Of the organizations running IPv6, the majority of the deployments are in the network core and for publicly available resources. ARIN CEO John Curran has said, "A request for a public Web service is a request for an IPv6 service." And that makes sense. If your organization wants to be relevant on the Internet, you might as well start adding IPv6 to your public-facing services. You can do this using a dual-stack technology where your servers, load balancers, firewalls or whatever the public connects to runs both IPv4 and IPv6 simultaneously.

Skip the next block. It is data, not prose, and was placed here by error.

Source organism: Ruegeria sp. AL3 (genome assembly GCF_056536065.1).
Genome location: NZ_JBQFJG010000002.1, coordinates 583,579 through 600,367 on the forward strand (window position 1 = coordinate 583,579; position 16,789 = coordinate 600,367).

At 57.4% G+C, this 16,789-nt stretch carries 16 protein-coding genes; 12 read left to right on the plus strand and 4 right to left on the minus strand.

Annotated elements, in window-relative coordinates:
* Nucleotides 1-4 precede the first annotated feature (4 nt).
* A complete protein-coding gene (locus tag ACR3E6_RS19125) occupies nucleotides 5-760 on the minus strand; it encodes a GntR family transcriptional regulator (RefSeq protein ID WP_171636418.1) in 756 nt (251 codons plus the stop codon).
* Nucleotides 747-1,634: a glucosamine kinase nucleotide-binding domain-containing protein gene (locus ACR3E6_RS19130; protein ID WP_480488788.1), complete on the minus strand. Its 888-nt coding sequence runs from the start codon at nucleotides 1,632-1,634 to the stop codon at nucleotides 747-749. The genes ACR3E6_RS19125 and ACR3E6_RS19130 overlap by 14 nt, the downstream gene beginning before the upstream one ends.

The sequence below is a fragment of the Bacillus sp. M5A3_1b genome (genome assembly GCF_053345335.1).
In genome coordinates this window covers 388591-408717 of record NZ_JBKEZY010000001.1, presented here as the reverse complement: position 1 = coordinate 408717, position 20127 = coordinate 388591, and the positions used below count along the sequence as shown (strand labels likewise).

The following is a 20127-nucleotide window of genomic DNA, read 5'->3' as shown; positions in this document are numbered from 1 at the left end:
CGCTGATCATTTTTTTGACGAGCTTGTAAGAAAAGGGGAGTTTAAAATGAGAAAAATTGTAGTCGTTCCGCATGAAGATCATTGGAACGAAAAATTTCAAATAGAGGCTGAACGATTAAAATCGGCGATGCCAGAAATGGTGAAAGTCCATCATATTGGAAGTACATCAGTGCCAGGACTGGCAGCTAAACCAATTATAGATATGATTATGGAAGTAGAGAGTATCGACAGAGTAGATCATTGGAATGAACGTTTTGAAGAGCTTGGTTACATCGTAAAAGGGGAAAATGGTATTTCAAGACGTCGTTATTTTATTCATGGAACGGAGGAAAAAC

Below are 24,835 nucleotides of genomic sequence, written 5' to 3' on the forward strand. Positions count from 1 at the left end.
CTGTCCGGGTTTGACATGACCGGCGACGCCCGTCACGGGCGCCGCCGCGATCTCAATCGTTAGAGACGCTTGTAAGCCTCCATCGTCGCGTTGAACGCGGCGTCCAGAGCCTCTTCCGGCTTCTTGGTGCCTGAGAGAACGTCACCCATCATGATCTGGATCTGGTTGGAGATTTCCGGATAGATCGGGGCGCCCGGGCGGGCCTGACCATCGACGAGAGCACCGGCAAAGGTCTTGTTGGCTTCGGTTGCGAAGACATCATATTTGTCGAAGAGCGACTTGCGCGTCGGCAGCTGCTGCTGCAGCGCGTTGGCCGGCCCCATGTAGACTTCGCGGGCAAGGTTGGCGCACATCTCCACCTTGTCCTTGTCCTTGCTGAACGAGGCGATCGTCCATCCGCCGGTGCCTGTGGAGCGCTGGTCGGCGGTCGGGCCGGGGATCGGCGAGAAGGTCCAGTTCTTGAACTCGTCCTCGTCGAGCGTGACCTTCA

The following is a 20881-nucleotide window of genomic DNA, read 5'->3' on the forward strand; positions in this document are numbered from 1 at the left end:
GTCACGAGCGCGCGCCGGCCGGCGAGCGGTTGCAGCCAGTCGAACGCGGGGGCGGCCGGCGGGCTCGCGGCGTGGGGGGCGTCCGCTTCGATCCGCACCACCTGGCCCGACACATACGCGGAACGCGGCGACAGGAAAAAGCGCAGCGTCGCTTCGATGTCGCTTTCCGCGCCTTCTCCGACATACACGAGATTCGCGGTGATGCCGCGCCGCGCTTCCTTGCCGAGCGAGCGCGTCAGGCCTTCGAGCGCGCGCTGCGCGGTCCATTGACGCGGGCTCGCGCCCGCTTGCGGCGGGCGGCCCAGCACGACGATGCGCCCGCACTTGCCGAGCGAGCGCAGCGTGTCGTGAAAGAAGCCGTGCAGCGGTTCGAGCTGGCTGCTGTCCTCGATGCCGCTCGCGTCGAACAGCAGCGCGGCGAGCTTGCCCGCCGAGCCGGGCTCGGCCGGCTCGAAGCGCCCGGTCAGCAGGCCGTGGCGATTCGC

If you're using a load balancer, you can run dual-stack IPv4 and IPv6 on it, and use address translation for your existing IPv4 resources. If you start now, you can iron out any transitional problems before they become mission critical.
Mike Fratto is a principal analyst at Current Analysis, covering the Enterprise Networking and Data Center Technology markets. Prior to that, Mike was with UBM Tech for 15 years, and served as editor of Network Computing. He was also lead analyst for InformationWeek Analytics ... View Full Bio